Reliable Massively Parallel Symbolic Computing: Fault Tolerance for a Distributed Haskell

The PhD thesis is available for download

Abstract

As the number of cores in manycore systems grows exponentially, the number of failures is also predicted to grow exponentially. Hence massively parallel computations must be able to tolerate faults. Moreover new approaches to language design and system architecture are needed to address the resilience of massively parallel heterogeneous architectures.

Symbolic computation has underpinned key advances in Mathematics and Computer Science, for example in number theory, cryptography, and coding theory. Computer algebra software systems facilitate symbolic mathematics. Developing these at scale has its own distinctive set of challenges, as symbolic algorithms tend to employ complex irregular data and control structures. SymGridParII is a middleware for parallel symbolic computing on massively parallel High Performance Computing platforms. A key element of SymGridParII is a domain specific language (DSL) called Haskell Distributed Parallel Haskell (HdpH). It is explicitly designed for scalable distributed-memory parallelism, and employs work stealing to load balance dynamically generated irregular task sizes.

To investigate providing scalable fault tolerant symbolic computation we design, implement and evaluate a reliable version of HdpH, HdpH-RS. Its reliable scheduler detects and handles faults, using task replication as a key recovery strategy. The scheduler supports load balancing with a fault tolerant work stealing protocol. The reliable scheduler is invoked with two fault tolerance primitives for implicit and explicit work placement, and 10 fault tolerant parallel skeletons that encapsulate common parallel programming patterns. The user is oblivious to many failures, they are instead handled by the scheduler.

An operational semantics describes small-step reductions on states. A simple abstract machine for scheduling transitions and task evaluation is presented. It defines the semantics of supervised futures, and the transition rules for recovering tasks in the presence of failure. The transition rules are demonstrated with a fault-free execution, and three executions that recover from faults.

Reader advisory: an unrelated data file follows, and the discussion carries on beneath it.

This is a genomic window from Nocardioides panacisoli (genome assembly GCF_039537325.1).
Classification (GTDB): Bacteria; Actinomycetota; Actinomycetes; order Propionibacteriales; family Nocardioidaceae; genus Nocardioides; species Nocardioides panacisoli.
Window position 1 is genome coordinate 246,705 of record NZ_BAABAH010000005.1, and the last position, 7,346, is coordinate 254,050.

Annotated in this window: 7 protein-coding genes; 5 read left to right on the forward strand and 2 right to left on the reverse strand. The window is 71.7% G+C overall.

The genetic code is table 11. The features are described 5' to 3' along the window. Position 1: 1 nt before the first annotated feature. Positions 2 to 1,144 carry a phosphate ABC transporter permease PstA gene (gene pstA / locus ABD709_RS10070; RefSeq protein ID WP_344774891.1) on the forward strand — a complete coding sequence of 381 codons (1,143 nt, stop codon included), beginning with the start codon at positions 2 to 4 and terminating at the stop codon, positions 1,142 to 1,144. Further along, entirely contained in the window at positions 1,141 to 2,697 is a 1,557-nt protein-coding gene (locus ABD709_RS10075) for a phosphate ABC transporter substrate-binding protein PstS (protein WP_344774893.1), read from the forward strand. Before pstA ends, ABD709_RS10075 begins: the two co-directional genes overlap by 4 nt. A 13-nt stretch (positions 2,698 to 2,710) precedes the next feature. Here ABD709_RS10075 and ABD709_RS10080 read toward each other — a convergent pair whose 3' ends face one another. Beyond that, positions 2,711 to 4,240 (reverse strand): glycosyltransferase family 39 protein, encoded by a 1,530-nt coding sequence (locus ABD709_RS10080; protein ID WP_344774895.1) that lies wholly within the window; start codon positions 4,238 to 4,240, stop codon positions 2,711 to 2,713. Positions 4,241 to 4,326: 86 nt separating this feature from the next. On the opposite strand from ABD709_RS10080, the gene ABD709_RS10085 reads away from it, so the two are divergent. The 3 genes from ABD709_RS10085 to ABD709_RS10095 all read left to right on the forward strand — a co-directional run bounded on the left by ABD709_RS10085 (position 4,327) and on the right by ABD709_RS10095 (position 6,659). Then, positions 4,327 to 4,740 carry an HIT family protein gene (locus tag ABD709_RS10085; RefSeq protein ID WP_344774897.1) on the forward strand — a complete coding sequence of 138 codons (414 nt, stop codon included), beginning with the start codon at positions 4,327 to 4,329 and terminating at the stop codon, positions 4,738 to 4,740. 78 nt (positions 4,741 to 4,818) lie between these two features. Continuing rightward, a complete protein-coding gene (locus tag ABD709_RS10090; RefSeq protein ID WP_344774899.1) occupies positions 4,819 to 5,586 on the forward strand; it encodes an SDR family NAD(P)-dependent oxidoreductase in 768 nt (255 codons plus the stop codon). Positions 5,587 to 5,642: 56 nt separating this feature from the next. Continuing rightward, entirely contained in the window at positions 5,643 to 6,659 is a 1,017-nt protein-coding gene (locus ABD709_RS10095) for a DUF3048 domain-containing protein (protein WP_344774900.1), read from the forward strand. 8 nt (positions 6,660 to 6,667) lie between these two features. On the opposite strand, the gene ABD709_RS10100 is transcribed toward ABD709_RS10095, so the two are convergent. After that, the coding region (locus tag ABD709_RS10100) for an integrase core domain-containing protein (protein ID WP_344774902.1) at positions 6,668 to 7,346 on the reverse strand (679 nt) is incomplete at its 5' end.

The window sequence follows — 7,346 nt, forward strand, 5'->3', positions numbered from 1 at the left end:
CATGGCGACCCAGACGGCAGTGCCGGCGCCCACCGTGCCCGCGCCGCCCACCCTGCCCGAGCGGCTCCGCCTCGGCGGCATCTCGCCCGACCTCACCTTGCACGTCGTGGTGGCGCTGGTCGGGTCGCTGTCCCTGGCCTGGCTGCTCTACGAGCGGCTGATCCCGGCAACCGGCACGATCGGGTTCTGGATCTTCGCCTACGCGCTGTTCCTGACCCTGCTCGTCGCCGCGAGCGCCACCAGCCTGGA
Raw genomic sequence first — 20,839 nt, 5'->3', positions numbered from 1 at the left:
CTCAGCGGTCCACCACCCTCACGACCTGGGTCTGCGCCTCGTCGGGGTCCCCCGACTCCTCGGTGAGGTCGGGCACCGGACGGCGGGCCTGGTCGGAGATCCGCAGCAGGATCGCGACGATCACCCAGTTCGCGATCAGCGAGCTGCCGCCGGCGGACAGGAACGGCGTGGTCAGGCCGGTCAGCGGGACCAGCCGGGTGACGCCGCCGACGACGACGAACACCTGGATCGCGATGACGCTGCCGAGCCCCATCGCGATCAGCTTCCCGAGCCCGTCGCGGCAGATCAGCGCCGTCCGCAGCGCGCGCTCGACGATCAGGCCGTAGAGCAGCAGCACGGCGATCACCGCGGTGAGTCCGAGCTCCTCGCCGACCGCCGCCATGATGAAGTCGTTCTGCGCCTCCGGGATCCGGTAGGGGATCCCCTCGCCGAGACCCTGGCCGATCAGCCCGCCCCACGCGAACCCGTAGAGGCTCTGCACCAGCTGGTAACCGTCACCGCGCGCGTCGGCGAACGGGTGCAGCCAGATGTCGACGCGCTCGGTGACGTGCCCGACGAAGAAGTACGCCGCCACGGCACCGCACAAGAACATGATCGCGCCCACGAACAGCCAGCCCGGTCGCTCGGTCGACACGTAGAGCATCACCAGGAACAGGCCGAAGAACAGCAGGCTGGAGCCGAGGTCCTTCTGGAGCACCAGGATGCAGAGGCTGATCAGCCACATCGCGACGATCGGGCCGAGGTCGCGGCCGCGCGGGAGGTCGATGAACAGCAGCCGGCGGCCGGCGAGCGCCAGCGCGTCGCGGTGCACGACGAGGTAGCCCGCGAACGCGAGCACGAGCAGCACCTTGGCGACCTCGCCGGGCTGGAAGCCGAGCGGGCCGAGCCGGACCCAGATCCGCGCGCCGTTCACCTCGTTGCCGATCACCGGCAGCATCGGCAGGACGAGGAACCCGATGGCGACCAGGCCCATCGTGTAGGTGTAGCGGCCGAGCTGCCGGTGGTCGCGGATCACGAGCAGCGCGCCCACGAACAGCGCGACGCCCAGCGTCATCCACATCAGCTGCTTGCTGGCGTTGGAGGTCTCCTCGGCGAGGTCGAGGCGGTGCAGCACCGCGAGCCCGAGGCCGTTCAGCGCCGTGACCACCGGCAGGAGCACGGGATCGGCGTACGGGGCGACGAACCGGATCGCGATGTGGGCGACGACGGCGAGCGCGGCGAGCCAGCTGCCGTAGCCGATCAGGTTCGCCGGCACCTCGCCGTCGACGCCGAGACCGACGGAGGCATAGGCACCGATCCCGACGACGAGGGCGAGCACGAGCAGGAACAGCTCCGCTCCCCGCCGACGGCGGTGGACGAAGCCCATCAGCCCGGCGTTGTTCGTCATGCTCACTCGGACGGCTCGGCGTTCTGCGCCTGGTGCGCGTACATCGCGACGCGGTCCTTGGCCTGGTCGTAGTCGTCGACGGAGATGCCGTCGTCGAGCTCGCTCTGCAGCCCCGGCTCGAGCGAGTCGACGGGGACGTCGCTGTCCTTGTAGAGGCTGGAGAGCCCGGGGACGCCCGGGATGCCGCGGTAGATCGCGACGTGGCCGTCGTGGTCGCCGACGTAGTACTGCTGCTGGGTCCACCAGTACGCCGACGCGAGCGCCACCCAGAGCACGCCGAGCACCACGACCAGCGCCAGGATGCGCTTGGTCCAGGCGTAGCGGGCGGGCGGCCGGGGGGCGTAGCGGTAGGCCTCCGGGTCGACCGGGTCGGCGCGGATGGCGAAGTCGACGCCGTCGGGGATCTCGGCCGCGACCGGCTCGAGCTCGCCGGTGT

The fault tolerant work stealing has been abstracted in to a Promela model. The SPIN model checker is used to exhaustively search the intersection of states in this automaton to validate a key resiliency property of the protocol. It asserts that an initially empty supervised future on the supervisor node will eventually be full in the presence of all possible combinations of failures.

The performance of HdpH-RS is measured using five benchmarks. Supervised scheduling achieves a speedup of 757 with explicit task placement and 340 with lazy work stealing when executing Summatory Liouville up to 1400 cores of a HPC architecture. Moreover, supervision overheads are consistently low scaling up to 1400 cores. Low recovery overheads are observed in the presence of frequent failure when lazy on-demand work stealing is used. A Chaos Monkey mechanism has been developed for stress testing resiliency with random failure combinations. All unit tests pass in the presence of random failure, terminating with the expected results.

Chapter Titles
  1. Introduction
  2. Related Work
  3. Designing a Fault Tolerant Programming Language for Distributed Memory Scheduling
  4. The Validation of Reliable Distributed Scheduling for HdpH-RS
  5. Implementing a Fault Tolerant Programming Language and Reliable Scheduler
  6. Fault Tolerant Programming & Reliable Scheduling Evaluation
  7. Conclusion
Bibtex Entry
@phdthesis{Stewart13,
  author  = {Robert Stewart},
  title   = {{Reliable Massively Parallel Symbolic Computing: Fault Tolerance for a Distributed Haskell}},
  school  = {{Mathematical and Computer Sciences, Heriot-Watt University}},
  address = {Edinburgh, Scotland},
  year    = {2013},
  month   = {November}
}